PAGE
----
LIVERPOOL, ENGLAND - Sunday, May 19, 2013: Liverpool's Glen Johnson during the final Premiership match of the 2012/13 season against Queens Park Rangers at Anfield. (Pic by David Rawcliffe/Propaganda)

Glen Johnson: A Career Unfulfilled

Glen Johnson will leave Liverpool this summer after six years at the club. The former Chelsea, West Ham and Portsmouth full back will always be remembered as an infuriating player who never reached his potential, writes Henry Jackson.

MANCHESTER, ENGLAND - Monday, August 25, 2014: Liverpool's Glen Johnson injured during the Premier League match against Manchester City at the City of Manchester Stadium. (Pic by David Rawcliffe/Propaganda)

Johnson is one of those leaving the club this summer after his contract at Anfield expires. The 30-year-old drifted more and more into something of a squad role during the 2014/15 season, and it is clearly the right time to move on for both club and player.

The right-back didn’t even feature in Liverpool’s last two league games of the campaign, against Crystal Palace and Stoke City, as his Reds career ended on a rather low note.

The question is, how will we judge Johnson when he has moved onto pastures new?

It’s impossible to look at the former England international – he’s not officially retired, but will surely never represent the Three Lions again – and not feel like his career has failed to hit the heights many predicted.

Exciting signing

When Johnson joined Liverpool from Portsmouth in the summer of 2009 there weren’t many complaints. Some will of course deny that now, but it was generally seen as good piece business by Rafa Benitez, signing an attacking full-back to help break down teams.

The former Chelsea man had enjoyed an extremely impressive spell at Fratton Park, which was highlighted by his selection in the PFA Team of the Year for 2008/09, and many felt Benitez needed a more expansive right-back to add an extra dimension to his team.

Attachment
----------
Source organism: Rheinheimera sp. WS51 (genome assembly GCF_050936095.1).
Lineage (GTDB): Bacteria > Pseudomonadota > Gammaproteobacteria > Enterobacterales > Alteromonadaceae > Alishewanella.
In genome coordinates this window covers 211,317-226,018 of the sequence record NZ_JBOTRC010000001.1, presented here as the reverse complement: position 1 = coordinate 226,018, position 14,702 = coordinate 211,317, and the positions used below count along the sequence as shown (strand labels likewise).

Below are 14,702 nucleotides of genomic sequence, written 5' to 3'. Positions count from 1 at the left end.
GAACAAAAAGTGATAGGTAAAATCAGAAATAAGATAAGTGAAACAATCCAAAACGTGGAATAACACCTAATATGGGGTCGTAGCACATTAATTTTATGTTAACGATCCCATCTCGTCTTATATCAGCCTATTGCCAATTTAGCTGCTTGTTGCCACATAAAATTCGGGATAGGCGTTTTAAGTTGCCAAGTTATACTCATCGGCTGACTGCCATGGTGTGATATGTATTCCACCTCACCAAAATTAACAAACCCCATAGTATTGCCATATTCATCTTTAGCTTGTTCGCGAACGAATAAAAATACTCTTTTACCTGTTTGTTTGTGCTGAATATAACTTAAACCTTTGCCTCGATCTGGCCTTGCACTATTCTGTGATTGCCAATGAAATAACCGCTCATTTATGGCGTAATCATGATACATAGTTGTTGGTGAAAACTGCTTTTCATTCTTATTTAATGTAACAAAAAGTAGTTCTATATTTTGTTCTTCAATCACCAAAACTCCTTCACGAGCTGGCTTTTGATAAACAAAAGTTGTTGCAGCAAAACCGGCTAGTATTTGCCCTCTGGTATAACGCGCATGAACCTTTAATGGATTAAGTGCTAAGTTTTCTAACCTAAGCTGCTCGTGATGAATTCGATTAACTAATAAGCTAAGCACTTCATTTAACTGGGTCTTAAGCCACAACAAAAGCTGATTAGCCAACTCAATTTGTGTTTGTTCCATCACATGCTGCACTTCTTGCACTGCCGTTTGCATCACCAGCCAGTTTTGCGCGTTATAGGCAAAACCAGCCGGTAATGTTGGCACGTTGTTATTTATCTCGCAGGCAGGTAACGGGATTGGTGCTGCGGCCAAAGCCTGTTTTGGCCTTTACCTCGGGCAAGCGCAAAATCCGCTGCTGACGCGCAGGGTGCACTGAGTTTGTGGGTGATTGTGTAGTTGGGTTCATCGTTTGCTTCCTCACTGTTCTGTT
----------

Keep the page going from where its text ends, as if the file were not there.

Johnson was largely seen as England’s long-term starter in his position and, although the £18m Liverpool paid for his services raised some eyebrows, the capture of the player was a welcome signing.

After a promising first month at the club, in which he won a penalty on his debut at Tottenham, played a starring role on his home bow against Stoke and scored in a 3-2 win at Bolton, his Liverpool career simply never ignited.

Years of frustration

LIVERPOOL, ENGLAND - Saturday, October 4, 2014: Liverpool's Glen Johnson in action against West Bromwich Albion during the Premier League match at Anfield. (Pic by David Rawcliffe/Propaganda)

His first season (2009/10) was pretty respectable in general, even if injury did blight a chunk of it, but ever since there has been a total lack of quality and consistency.

Johnson was publicly criticised over his form by then manager Roy Hodgson in late 2010 – Roy always quick to hang his players out to dry – and although slight improvements were shown, his signing of a new contract in the summer of 2011 wasn’t exactly met with resounding joy among Reds fans.

The more time he spent as a Liverpool player, the less popular he became, unfortunately. There has often been a sense that he doesn’t give his all – maybe his naturally laid-back style has worked against him in that respect- and his extortionate wages have not helped matters whenever he has failed to perform.